Siete quiMaresciallo Ciro Siciliano – Don Vittorio Tonarelli
Maresciallo Ciro Siciliano – Don Vittorio Tonarelli
After the Armistice of 8th September 1943 armed and civil resistance developed in this war torn land as a result of the harsh German occupation and increasingly difficult living conditions. This resistance won the Province of Massa-Carrara the Medaglia d’Oro al Valor Militare (the Gold Medal for Military Valour) and the Medaglia d’Oro al Merito Civile (the Gold Medal for Civilian Merit) for the Comune di Massa (Massa’s Town Council). In memory of this the Council and the European Community have reawakened these memories.
Ciro Siciliano was born in Portici in 1908 and was the Carabinieri Maresciallo who commanded the station in Forno. He was married to Anna Pegollo who came from a family of anti-fascists and was the sister of the partisan “Naldo”: they had two very young children.
The 9th of June 1944 the Maresciallo had a friendly meeting with the partisans who occupied Forno and in the Carabinieri barracks had installed their command. On the 13th of June 1944 when the Germans and the militia of X Mas invaded the village Maresciallo Ciro Siciliano, was on convalescent leave and wasn’t present. He could have been saved, therefore, but he decided to return to Forno: he wanted to try to intercede on behalf of his men and the civilian population who had been rounded up. He was accused of not opposing the occupation of the village by the partisans and of having fratenised with them and was put in the group of prisoners to be shot.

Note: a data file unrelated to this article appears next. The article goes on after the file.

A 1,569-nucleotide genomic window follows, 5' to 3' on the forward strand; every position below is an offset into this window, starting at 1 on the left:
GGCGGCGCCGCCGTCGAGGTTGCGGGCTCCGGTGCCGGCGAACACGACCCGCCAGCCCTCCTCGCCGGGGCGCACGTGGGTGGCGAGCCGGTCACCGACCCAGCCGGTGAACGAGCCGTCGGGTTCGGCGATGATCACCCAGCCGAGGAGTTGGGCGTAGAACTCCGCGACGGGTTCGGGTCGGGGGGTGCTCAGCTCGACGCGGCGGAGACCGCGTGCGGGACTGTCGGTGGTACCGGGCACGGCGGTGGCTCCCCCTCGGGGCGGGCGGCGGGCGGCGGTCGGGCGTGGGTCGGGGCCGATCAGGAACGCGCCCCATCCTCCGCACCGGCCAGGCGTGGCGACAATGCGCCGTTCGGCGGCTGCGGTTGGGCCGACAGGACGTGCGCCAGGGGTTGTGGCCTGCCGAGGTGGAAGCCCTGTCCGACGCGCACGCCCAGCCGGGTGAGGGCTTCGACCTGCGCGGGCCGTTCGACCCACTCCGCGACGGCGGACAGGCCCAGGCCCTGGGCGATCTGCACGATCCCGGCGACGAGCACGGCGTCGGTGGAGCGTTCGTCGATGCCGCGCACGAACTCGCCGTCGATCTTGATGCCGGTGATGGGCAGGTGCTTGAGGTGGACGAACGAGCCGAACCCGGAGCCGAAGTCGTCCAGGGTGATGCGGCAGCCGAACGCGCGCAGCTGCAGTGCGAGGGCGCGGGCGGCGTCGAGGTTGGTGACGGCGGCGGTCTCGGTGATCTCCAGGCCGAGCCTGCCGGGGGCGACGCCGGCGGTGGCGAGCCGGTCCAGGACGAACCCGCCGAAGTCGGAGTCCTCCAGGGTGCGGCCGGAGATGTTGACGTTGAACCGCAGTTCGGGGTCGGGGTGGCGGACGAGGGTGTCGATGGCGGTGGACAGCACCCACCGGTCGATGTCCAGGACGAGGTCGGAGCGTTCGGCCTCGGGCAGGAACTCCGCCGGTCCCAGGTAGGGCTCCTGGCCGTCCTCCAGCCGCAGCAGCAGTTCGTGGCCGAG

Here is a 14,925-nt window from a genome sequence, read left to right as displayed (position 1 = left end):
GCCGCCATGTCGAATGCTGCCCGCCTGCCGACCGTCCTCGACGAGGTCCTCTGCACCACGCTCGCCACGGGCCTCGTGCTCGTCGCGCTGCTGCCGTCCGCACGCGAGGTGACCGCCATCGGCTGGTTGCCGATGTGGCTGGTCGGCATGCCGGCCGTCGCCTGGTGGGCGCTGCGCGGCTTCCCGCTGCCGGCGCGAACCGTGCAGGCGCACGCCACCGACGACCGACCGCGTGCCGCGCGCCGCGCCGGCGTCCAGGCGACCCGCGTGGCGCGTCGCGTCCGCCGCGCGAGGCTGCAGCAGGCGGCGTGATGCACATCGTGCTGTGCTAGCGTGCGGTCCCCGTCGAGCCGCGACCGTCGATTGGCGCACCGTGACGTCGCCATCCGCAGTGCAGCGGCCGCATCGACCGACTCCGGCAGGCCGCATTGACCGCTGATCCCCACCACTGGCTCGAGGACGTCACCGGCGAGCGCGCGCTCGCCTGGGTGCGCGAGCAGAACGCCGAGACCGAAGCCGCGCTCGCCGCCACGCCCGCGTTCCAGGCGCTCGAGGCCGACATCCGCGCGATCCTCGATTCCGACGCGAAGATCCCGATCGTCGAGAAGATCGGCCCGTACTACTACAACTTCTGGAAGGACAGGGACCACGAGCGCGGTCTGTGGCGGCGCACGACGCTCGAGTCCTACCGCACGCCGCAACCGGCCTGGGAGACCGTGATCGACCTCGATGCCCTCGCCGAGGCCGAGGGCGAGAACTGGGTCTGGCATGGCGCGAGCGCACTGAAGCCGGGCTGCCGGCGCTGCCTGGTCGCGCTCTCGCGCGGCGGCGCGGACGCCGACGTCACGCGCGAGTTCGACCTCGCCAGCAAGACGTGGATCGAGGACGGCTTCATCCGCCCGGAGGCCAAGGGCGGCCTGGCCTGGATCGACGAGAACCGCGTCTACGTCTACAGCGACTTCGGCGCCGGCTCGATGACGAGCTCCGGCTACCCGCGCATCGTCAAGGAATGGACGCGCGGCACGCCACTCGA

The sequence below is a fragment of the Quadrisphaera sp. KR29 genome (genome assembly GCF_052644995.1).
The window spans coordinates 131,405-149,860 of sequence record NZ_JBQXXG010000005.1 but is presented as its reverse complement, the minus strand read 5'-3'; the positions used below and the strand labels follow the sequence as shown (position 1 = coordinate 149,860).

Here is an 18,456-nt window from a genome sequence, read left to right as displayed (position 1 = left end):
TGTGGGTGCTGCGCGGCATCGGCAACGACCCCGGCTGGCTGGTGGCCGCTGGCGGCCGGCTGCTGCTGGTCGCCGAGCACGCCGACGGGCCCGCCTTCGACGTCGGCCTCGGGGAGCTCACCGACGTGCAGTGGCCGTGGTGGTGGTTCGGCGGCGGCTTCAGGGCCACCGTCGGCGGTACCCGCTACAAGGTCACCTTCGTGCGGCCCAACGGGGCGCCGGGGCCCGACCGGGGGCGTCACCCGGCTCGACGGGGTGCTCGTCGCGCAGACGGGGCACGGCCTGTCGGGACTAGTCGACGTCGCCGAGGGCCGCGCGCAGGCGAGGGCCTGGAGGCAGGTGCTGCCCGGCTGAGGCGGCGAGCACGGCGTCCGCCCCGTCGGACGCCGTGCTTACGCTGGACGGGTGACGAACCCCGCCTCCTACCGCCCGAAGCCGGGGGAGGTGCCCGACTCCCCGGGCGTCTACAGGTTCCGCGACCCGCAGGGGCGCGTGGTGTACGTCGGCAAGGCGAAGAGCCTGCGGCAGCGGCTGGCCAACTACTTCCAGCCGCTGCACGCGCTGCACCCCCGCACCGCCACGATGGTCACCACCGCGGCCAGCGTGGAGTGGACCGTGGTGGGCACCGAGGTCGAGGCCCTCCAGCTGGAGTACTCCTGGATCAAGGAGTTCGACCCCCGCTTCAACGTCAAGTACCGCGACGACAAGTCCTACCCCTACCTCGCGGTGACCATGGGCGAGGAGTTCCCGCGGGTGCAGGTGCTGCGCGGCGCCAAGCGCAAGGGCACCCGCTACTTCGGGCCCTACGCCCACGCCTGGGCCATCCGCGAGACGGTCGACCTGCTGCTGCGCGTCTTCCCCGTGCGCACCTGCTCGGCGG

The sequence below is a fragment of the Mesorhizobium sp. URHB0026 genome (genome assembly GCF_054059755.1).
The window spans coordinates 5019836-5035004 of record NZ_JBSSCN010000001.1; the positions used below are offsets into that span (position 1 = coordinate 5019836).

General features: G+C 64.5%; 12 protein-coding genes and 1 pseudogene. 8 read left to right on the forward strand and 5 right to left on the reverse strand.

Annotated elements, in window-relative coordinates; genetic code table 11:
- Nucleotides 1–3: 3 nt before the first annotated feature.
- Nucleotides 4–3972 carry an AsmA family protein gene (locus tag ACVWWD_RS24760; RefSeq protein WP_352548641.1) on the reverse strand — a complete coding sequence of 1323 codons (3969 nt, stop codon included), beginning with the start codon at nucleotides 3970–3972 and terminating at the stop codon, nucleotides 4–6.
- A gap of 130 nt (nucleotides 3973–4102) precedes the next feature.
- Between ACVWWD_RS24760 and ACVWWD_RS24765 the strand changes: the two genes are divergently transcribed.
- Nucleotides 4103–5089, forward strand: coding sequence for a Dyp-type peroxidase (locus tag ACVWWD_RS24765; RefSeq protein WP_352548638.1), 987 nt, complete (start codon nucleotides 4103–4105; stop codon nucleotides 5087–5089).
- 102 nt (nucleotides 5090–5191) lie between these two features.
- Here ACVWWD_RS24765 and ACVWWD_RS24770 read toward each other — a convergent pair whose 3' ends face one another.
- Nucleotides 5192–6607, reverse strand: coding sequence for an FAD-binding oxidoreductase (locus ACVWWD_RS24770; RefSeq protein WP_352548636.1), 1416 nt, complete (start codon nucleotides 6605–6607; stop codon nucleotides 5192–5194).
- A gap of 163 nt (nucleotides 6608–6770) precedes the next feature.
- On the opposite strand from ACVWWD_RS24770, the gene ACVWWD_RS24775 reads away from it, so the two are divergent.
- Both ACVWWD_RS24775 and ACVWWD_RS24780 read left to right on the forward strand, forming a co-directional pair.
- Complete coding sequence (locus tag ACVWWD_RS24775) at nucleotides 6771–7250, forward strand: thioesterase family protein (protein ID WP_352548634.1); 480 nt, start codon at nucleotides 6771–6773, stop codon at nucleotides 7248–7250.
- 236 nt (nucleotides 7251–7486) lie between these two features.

In 2005 he was posthumously awarded the Medaglia d’Oro al Merito Civila (the Gold Medal for Civilian Merit) Don Vittorio Tonarelli, the parish priest of Forno during the day of the 13th of June, risked his own life to save the inhabitants, and in particular the children of the nursery school, at that point housed in Filanda, and he was even able to make an official doctor of X Mas treat a wounded child. However, he was not able to save a partisan wounded on the edge of the village, while he tried to help, some Germans saw them and finished off the partisan by machine-gunning him. He was derided and insulted by the Commander of the Italian militia, the lieutenant of the X Mas Umberto Bertozzi, and several times threatened with death together with his sister, on that day of terror he was able to carry on with dignity and courage his work as mediator and defender of the community to the end. For his courage he was awarded, in 1955, the Medaglia d’Argento al Merito Civile (the Silver Medal for Civilian Merit).
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